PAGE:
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Draft union law is sent out for consultations

Draft union law is sent out for consultations

A WORKING group charged with creating Cambodia’s first-ever law on trade unions has sent a draft to worker and employee representatives, asking for their recommendations in the hope that the legislation can be adopted early next year.

Oum Mean, a secretary of state at the Ministry of Labour, said the initial draft was completed last week.

“We sent the draft law to the factory and worker representatives, in order for them to discuss among themselves whether they agree with the law or not,” he said.

The parties now have roughly one and a half months to examine the draft law and formulate recommendations on how to improve it. Oum Mean said the draft legislation is designed to build on the existing Labour Law, expanding regulations concerning the roles and rights of unions and employers.

“This law is important for the protection of both workers and employers,” he said.

Cambodian Confederation of Unions President Rong Chhun said he thought the draft targeted unions while protecting employers and the government.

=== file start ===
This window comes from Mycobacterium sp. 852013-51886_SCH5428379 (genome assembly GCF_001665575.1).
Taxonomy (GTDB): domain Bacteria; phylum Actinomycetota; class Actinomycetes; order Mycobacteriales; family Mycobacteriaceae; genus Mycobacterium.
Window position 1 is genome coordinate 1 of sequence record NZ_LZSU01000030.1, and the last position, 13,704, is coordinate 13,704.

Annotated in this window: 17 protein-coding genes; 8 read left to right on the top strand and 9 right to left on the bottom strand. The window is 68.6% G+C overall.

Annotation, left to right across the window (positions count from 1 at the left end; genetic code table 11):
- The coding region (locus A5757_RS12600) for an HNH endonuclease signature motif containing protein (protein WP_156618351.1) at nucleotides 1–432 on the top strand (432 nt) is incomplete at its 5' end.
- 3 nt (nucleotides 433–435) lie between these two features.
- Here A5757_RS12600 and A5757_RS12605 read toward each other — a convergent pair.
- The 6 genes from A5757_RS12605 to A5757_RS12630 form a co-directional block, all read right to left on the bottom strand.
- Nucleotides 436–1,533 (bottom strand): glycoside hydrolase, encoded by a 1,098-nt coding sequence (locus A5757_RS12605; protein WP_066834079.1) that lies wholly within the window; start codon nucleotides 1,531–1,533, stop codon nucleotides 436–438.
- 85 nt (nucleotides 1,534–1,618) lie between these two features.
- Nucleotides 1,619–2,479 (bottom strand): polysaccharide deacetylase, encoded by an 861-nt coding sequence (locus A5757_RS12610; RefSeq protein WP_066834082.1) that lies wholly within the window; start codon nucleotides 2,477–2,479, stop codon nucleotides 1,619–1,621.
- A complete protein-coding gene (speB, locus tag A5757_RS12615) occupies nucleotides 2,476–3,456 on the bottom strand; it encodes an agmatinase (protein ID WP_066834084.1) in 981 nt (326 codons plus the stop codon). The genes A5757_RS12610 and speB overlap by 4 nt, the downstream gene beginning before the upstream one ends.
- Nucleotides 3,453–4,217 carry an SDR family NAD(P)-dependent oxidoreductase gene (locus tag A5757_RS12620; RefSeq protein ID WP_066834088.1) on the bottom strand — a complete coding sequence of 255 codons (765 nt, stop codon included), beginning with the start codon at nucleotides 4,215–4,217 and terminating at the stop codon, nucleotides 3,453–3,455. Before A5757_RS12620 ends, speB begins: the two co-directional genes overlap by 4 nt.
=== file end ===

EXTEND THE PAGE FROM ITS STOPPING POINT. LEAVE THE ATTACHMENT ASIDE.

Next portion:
“I think that some articles in the law seem to pressure union leaders. This law does not guarantee freedom to the union leaders,” he said.

Rong Chhun took particular issue with provisions requiring unions to file financial reports, including both income and expenses, with the government every year. Unions face the revocation of their statuses if they fail to comply.

Chuon Momthol, president of the Cambodian Union Federation, had higher praise for the draft law. He said “70 to 80 percent” of it was positive, though he expressed concern that transitional requirements could force existing unions to reapply for union status when the new law comes into effect.

Sandra D’Amico, vice president of the Cambodian Federation of Employers and Business Associations (CAMFEBA), said her group believes articles on collective bargaining in the draft law need to be further refined or clarified.

But she said the law’s creation would be a positive development, especially if more stringent regulations help to consolidate Cambodia’s many unions. Labour Ministry statistics, she said, show there are at least 1,725 trade unions across the country.

“The law will hopefully encourage a responsible and accountable union movement, which will result in a healthier trade union movement,” she said.

ADDITIONAL REPORTING BY CATHERINE JAMES

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